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AMISOM officers receive training on quality control

A military serving under the African Union Mission in Somalia (AMISOM) speaks during training on ration management and handling troop logistics. (PHOTO/AMISOM)

To enhance the importance of hygiene and quality control in food handling, 35 African Union Mission in Somalia (AMISOM) officers attended a two-day intensive training on ration management and best practices in handling troop logistics.

The newly deployed officers were drawn from all AMISOM sectors, and they included logisticians, caterers and ration officers from AMISOM military, police and mission headquarters.

The training focused on aspects of standard menu planning and food ordering, UN Ration Management procedures, acquisition and storage, distribution and accountability, substitutions, missing items and spoilage, food handling and hygiene,  and quality control assurance among other topics.

Closing the training on behalf of the Head of Mission Support Gen. Fidza Dludlu, the AMISOM Civil Engineer and Acting Chief Integrated Support Services, Andrew Alele urged the officers to maintain high standards of hygiene.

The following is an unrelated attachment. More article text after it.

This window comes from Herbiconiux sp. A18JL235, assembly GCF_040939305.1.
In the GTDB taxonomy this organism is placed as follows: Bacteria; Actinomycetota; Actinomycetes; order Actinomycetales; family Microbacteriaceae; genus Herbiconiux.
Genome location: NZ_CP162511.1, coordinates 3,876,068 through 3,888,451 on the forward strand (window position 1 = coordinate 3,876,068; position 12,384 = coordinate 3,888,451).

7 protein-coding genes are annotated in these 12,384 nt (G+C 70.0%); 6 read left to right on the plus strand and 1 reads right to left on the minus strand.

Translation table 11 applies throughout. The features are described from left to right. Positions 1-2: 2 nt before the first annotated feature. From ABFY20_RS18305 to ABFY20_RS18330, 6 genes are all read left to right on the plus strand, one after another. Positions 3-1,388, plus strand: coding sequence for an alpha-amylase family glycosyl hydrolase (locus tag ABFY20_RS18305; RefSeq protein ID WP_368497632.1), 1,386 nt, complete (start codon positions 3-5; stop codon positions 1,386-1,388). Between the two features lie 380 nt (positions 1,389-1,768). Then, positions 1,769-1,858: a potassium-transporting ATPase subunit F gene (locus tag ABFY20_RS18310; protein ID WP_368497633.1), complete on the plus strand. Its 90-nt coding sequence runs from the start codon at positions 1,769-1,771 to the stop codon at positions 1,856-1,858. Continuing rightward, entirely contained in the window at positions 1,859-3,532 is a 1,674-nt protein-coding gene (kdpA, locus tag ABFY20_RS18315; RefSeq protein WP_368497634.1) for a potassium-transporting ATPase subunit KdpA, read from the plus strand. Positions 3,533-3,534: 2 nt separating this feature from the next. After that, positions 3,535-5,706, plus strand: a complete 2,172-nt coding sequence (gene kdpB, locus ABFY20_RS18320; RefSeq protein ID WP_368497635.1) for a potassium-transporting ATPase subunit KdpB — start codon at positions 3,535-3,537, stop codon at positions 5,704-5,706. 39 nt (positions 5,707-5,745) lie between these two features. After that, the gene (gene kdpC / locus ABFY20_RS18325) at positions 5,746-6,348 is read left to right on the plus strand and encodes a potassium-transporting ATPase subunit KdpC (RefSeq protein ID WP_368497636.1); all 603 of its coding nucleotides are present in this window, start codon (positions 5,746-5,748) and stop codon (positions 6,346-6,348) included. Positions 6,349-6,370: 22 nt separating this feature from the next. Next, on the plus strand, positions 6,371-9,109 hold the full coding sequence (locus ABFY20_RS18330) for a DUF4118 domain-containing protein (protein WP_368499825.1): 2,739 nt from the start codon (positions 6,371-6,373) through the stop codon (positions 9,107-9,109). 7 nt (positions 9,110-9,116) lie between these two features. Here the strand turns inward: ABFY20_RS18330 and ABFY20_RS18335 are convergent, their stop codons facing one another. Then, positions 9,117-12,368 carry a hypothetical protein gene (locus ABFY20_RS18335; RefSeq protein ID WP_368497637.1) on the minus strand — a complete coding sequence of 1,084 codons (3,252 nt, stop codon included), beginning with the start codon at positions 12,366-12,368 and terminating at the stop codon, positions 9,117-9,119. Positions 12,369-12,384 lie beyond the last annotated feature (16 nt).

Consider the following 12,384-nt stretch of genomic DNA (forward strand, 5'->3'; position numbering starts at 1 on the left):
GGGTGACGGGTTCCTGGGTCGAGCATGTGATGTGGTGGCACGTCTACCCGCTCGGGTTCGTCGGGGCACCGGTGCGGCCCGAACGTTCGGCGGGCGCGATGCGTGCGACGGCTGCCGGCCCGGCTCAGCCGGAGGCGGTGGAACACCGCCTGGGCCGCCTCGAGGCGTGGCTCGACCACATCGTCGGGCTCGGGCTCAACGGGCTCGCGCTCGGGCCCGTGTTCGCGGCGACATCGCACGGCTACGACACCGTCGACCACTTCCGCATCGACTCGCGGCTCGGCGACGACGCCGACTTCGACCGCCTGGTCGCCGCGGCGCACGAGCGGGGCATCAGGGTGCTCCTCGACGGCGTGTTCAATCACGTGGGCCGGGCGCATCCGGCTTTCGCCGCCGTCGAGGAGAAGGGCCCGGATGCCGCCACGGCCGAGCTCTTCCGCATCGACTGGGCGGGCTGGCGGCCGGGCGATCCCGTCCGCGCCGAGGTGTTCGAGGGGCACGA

Andrew Alele (left), the AMISOM Civil Engineer hands a certificate to an AMISOM police officer at the end of training on ration management and handling troop logistics. (PHOTO/AMISOM)

Uganda’s Lt. Col. Ezra Amutuhaire, Deputy Chief of Logistics from AMISOM Force Headquarter said the training on ration management was important as it equipped the caterers with the tools to provide quality services to the troops.

“We have trained these officers on quality assurance, because being food handlers, quality and hygiene are important to the health of the troops.”

Military and police officers serving under the African Union Mission in Somalia (AMISOM) attend training on ration management and handling troop logistics. The two-day training ended on 28 May 2019 in Mogadishu, Somalia. (PHOTO/AMISOM)

Captain Selina Awino, Sector 1 Catering officer, said she found the training beneficial. “I got important training in managing the ration chain, transportation, and storage. I’m now better informed in aspects of menu planning, balancing of calories and on food value and nutrition of the different food items in our store.”

Owing to the importance of the training, the ration officers from the various sectors requested that such training be conducted frequently, to enhance and sustain the quality of services that troops receive while on the mission.

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